• Reuters, AFP-Jiji


Mitsui OSK Lines Ltd. said on Friday it would spend about ¥1 billion ($9.42 million) to pay for measures to help Mauritius, including the clean-up of a mangrove forest and contribution to an environmental recovery fund.

A bulk carrier chartered by the Japanese shipping company ran aground on a reef in Mauritius on July 25 and later began leaking oil, causing a marine ecological disaster around the Indian Ocean island.

“The owner of the ship takes primary legal responsibility, but we, as the charterer of the ship, have to bear a social responsibility and take proper measures, as this accident has significantly impacted the environment and people’s life in Mauritius,” Mitsui OSK President Junichiro Ikeda told a news conference Friday.

Mitsui OSK plans to contribute about ¥800 million over several years to establish a Mauritius natural environment recovery fund and another ¥100 million to several local NGOs and local funds established by public agencies such as the Mauritius government and the United Nations.

It will send its employees to Mauritius to replace some of the 13 staff who have already been sent.

In addition, the shipping company plans to provide further support to local fishing and tourism industries, though details will be worked out later.

The Panamanian-flagged MV Wakashio began spilling fuel oil on Aug. 6, prompting the Mauritian government to announce an environmental emergency.

Media reports this week said initial investigation results by Panamanian authorities questioned the level of seamanship onboard the Wakashio.

The investigation has confirmed earlier reports that the crew were having a birthday party when the accident occurred and that the Wakashio had diverted from its approved navigation plan, the reports said. Reuters has not been able to confirm the latest reports but earlier reported the birthday party.

The captain and another member of the crew have been arrested by Mauritius police. The crew were supplied by maritime services company Anglo-Eastern Group, and the Hong Kong-based company has not responded to several requests for comment since Thursday.

“We have recognized a media report about the investigation by Panama’s authority, but we would like to wait for the results of the inquiry by the Mauritius government,” the vessel’s owner Nagashiki Shipping said through its public relations company, MTI Network.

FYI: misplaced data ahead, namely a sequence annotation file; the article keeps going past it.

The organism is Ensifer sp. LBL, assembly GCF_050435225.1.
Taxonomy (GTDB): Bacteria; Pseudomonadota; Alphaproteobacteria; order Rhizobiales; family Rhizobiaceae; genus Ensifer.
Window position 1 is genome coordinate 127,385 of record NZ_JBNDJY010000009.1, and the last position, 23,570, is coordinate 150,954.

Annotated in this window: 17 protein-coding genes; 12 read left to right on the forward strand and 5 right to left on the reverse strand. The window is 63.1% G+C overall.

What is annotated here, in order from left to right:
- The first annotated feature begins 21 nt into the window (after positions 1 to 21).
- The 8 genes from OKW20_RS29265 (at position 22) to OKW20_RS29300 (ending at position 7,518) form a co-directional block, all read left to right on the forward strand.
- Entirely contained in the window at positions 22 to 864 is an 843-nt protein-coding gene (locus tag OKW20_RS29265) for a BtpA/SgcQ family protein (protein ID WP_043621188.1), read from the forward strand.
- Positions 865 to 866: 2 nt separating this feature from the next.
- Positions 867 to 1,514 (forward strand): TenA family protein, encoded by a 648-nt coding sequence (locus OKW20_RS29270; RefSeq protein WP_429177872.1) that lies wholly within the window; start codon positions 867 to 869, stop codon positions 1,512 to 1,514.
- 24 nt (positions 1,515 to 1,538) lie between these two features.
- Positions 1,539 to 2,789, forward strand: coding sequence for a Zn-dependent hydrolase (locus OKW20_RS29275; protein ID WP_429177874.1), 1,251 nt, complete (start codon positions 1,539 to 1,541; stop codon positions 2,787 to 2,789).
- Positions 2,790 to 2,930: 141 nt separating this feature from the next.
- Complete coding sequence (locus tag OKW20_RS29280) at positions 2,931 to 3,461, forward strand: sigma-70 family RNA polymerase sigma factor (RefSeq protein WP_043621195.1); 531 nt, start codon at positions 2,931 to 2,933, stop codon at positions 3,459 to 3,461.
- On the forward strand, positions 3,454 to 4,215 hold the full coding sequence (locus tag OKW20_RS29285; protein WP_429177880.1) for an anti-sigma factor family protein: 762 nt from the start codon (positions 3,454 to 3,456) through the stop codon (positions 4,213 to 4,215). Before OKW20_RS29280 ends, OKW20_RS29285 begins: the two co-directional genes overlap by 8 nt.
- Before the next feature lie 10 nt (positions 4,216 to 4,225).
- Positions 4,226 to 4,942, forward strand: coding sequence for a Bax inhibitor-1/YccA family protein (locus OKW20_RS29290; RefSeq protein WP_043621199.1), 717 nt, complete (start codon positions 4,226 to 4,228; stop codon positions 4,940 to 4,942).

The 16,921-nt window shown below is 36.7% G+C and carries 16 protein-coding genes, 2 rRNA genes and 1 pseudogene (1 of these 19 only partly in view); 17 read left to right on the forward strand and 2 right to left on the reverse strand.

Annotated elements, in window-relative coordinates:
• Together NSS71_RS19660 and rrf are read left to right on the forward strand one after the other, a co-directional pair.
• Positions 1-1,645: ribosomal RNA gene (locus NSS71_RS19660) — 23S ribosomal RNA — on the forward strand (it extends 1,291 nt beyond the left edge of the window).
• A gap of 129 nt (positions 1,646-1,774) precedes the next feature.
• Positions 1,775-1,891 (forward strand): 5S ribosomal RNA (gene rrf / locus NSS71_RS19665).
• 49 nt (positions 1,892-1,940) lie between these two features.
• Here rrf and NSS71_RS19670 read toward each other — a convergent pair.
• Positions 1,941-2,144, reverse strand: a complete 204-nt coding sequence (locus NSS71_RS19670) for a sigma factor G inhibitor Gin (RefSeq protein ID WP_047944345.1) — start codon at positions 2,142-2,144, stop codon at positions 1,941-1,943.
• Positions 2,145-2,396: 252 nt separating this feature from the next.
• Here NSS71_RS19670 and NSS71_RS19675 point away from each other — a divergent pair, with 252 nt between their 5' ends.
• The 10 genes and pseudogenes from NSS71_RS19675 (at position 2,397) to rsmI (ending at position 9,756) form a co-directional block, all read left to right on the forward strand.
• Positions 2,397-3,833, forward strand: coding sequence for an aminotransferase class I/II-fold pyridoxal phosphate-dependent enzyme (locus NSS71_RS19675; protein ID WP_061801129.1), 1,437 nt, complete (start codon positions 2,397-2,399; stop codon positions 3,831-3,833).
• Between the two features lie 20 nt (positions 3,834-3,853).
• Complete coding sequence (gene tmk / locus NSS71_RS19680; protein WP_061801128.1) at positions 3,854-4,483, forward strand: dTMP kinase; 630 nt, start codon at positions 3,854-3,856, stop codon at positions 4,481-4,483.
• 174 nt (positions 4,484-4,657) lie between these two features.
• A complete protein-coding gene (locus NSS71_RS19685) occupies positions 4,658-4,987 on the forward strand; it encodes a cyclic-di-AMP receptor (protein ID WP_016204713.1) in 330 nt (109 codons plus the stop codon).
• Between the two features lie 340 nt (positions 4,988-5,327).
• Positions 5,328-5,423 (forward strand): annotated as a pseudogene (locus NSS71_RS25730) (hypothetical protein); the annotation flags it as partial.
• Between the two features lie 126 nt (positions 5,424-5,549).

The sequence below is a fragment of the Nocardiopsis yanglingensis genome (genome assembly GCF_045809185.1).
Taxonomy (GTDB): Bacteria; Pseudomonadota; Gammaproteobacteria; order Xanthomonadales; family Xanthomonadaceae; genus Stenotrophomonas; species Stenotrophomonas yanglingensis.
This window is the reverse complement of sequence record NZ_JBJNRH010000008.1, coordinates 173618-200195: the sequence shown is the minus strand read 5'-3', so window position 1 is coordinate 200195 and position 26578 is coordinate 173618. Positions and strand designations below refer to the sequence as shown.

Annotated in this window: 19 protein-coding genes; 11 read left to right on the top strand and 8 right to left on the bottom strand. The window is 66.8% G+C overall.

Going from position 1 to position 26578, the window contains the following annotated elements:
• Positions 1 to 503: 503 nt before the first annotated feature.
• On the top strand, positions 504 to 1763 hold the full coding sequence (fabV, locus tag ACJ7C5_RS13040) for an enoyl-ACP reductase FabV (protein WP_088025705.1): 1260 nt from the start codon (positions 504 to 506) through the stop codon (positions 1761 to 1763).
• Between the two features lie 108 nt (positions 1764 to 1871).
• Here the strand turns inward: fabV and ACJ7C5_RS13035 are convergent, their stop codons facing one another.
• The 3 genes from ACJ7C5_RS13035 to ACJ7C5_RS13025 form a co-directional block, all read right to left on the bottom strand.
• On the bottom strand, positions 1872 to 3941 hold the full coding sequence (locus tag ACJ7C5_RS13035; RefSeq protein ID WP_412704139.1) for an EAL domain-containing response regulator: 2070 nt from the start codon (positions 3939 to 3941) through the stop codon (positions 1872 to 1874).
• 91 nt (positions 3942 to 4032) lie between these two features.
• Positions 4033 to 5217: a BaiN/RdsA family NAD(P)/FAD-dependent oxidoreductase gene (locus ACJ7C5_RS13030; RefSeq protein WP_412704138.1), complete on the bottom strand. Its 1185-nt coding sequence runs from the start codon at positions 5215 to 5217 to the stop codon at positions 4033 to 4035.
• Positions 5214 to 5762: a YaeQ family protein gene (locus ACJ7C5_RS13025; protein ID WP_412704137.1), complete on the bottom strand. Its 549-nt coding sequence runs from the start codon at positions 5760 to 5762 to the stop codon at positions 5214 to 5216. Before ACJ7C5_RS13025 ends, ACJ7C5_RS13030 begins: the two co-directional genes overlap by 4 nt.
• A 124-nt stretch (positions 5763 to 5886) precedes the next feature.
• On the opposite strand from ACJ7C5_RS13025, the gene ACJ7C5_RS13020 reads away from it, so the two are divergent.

The MV Wakashio carried 4,000 tons of fuel that began seeping into the island nation’s pristine, coral-filled waters.

After the boat split in two, the larger piece was towed out to sea and sunk, but the smaller section remains stranded on the reef.

More than 1,000 tons of oil is believed to have leaked from the ship, with the rest siphoned out before it spilled.

The oil has affected mangrove areas that are complicated to clean.

Scientists say that the full impact of the spill is still unfolding but that the damage could affect Mauritius and its tourism-dependent economy for decades.

The wildlife at risk include the seagrasses blanketing sand in the shallow waters, clownfish living in coral reefs, mangroves systems, and the critically endangered Pink Pigeon, endemic to the island.

Both the operator and Nagashiki Shipping have apologized for the spill. Nagashiki last month pledged to “sincerely” respond to requests for compensation.

It was not immediately clear if the funds promised by Mitsui would satisfy demands from the Mauritius government for compensation from the companies for “all losses and damages” caused by the spill and clean-up costs.

Foreign Minister Toshimitsu Motegi said last week the country would continue supporting recovery efforts.

The accident is still under investigation by Mauritian authorities.

Kyodo News said last month the ship’s crew had steered it close to shore because they wanted to find a mobile signal so they could contact family and ask about the coronavirus situation at home.

It cited an unnamed judicial source, who also said an alcohol-fueled birthday party had been held on board before the accident, though it was not clear if on-duty crew participated.

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